Stacy and Kyle Tucker have built one of the proverbial "800-lb gorillas" of aftermarket suspension companies, Detroit Speed & Engineering (DSE). From selling parts directly to customers, or building an entire car, the crew at DSE knows just about everything there is to know in making a classic Bow Tie handle like a 21st century street machine. Every part DSE makes is track tested to make sure all aspects of its performance are correct, and yield the results the customer is looking for.
When it came time to develop suspension parts for the A-body GM platform, DSE went searching for a new test mule. What they ended up finding was a one owner '65 Chevelle with the original 327 and Powerglide still providing motivation. The car even had its original interior and stock bench seat. After getting it back to the DSE shop, the car soon assumed its new role as test mule for development of the various pieces DSE had in mind to make A-bodies handle. By the time the Super Chevy Handling and Suspension Challenge rolled around, here's what the Chevelle was equipped with:
DSE Speed Kit 3 front and rear • Front: Consists of DSE upper and lower tubular control arms, DSE forged 2-inch drop spindles, splined sway bar, DSE coilover conversion kit including "Detroit Tuned" valving coilover shocks and springs, DSE 600 steering gear, and DSE tubular tie rod adjusters •Rear: DSE coilover conversion kit including "Detroit Tuned" valving coilover shocks and springs, DSE patented Swivel-Link rear control arms, DSE chassis brace kit, and DSE tubular rear sway bar
Other mods include a DSE Selecta-Speed wiper kit, and for some more giddy-up on the track, the original 327 was yanked in favor of a GM Performance Parts 383 crate engine with hot cam kit, a hand-me-down from Stacy's own '69 Camaro that's appeared previously in Super Chevy and our sister magazine Camaro Performers. The interior was essentially left intact, including the factory bench seat, which can make things interesting in hard corners. But not only is the car DSE's test mule, it also serves as Kyle's daily commuter because it drives so well. DSE brought the Chevelle out to our El Toro test course to show off just how well it can make an A-body car really handle.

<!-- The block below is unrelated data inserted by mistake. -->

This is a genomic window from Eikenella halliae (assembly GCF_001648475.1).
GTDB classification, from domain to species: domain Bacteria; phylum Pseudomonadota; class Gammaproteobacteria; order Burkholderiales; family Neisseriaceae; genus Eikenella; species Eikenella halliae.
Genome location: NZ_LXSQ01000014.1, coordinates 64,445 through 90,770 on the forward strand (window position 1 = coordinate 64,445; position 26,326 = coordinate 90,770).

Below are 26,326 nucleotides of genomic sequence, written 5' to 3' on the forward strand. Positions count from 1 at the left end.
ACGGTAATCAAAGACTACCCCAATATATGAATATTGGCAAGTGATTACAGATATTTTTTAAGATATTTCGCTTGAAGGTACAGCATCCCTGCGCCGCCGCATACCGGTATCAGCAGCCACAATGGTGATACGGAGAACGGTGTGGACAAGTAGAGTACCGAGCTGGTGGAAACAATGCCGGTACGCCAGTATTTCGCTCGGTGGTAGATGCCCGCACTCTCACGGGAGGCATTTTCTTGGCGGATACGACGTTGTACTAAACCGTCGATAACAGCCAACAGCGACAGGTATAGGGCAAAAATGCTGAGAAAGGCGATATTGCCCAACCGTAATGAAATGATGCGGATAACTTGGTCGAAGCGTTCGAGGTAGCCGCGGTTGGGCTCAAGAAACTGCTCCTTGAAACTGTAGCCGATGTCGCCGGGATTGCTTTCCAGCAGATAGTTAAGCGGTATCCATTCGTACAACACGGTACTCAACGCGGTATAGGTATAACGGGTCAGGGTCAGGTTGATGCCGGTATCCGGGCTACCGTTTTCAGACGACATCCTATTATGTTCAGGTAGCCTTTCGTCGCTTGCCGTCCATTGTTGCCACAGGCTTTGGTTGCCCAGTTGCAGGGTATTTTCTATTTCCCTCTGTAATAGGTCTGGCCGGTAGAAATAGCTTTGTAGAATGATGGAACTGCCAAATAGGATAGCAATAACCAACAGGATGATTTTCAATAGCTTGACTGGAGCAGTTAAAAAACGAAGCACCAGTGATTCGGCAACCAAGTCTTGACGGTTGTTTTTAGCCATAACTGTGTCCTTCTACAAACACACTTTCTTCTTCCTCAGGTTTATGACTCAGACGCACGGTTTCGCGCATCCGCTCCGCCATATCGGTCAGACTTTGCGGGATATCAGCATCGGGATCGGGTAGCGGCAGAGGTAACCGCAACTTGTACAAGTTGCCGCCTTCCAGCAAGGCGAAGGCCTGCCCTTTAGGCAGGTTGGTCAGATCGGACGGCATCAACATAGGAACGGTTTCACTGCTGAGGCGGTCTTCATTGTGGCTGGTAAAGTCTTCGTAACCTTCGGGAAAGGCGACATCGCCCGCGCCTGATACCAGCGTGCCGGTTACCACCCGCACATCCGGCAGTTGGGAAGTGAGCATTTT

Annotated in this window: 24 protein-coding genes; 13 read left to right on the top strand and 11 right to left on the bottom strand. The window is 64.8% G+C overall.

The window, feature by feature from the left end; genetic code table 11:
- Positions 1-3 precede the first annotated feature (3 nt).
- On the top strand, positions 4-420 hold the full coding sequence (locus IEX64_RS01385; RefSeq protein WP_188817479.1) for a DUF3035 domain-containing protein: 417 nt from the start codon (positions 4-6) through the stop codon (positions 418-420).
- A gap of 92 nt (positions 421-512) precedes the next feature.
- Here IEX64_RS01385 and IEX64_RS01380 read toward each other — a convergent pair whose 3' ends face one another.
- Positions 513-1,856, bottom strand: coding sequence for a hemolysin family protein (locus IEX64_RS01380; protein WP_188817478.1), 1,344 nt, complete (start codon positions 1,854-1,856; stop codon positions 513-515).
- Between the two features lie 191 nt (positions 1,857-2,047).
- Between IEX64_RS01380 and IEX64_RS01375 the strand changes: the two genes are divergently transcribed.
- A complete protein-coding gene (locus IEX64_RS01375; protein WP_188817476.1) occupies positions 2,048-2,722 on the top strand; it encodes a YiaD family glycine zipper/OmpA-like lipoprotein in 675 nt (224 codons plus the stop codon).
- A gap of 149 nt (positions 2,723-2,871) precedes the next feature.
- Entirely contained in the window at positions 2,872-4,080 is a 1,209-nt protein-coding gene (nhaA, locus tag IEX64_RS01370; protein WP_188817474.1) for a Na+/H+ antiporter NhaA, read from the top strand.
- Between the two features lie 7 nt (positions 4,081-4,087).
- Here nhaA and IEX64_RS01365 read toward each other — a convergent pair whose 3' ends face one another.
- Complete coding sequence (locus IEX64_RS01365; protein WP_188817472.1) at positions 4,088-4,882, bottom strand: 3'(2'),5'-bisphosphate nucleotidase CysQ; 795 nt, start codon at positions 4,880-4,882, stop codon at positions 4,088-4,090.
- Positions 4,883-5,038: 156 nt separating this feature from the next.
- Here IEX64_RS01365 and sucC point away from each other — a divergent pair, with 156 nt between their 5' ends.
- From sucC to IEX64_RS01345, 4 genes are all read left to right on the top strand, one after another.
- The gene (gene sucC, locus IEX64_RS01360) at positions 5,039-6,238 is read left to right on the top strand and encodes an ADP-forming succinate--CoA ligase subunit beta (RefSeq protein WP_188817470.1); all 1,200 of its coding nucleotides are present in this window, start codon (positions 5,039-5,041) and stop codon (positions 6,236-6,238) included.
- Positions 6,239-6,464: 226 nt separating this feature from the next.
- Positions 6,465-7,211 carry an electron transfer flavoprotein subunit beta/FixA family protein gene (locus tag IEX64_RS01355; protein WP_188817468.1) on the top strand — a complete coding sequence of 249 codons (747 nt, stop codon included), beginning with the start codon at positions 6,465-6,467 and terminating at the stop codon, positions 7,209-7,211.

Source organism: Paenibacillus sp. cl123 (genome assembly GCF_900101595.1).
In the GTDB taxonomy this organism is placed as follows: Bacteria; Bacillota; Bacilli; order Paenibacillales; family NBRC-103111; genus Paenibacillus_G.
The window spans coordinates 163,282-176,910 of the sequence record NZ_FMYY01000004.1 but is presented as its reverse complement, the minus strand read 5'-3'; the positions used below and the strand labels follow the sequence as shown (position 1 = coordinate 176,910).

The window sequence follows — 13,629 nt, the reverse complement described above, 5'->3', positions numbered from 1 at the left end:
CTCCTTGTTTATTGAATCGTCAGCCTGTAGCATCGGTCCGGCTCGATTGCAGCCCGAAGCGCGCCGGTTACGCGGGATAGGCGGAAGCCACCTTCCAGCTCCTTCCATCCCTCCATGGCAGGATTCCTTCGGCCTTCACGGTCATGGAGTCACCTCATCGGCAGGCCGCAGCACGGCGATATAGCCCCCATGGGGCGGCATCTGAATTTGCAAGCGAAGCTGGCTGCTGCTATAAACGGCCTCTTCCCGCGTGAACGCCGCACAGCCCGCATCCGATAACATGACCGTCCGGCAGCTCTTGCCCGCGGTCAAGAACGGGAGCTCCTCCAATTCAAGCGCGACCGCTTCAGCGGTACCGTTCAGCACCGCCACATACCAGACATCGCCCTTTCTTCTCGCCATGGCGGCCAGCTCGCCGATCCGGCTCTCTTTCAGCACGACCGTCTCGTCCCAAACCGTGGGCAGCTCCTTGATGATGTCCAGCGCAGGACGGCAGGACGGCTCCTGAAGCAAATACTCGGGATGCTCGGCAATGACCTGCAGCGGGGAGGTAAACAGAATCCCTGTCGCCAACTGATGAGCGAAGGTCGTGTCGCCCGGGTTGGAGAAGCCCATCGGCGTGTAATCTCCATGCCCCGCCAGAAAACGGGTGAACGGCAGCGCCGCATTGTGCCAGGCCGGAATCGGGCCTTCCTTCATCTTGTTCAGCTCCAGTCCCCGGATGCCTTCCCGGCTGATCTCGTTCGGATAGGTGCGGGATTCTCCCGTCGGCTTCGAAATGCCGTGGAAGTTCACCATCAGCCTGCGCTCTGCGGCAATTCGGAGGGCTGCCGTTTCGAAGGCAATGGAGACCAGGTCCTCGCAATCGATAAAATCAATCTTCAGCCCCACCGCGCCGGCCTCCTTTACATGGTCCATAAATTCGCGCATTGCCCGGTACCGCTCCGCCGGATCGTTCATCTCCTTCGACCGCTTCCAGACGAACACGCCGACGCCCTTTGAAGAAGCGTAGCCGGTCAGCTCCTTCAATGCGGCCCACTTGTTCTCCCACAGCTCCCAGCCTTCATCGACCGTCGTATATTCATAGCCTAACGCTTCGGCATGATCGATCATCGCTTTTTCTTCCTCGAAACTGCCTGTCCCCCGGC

Driver's Impression - On the Autocross Course As I settled in the drivers seat, Kyle Tucker offered some parting words, "The brakes are a bit touchy ... " He didn't mention the accelerator pedal, though.
Typical DSE, Kyle's daily driver Chevelle was solid and very well-mannered throughout the entire testing day. For my part, I found the car very predictable, managing the offset slalom with ease. I was able to carry good speed to the crossover, through the hourglass, and into the end sweeper, where the DSE Chevelle really shined. Yes, the brakes bit on initial application, but once I warmed to them and they to me, we got along just fine. On the fast return side of the course, hustling this car produced results as there was minimal sideways and lots of forward. There was no drama, no protest, and this car just took pressure and soldiered on. I'd have to say that the comfort zone for this Chevelle is desert-sized and that's a very good thing.
Like the CPP Nova, this is another car that begs to play "throw and catch" and each run brought more serious grins with it. Power was never an issue as it was linear with the engine pulling to redline. This Chevelle offered great steering and with it, amazing feedback. I could tell what each wheel was doing almost the entire trip around the course making it easy to predict a response to driver input and look far ahead planning my line. This is quite rare and I can say quite honestly that very few cars offer this. When I drive one that does, it's fun and a real testimony to a solid suspension. The more I explored the confines of the aforementioned comfort zone, the faster I felt.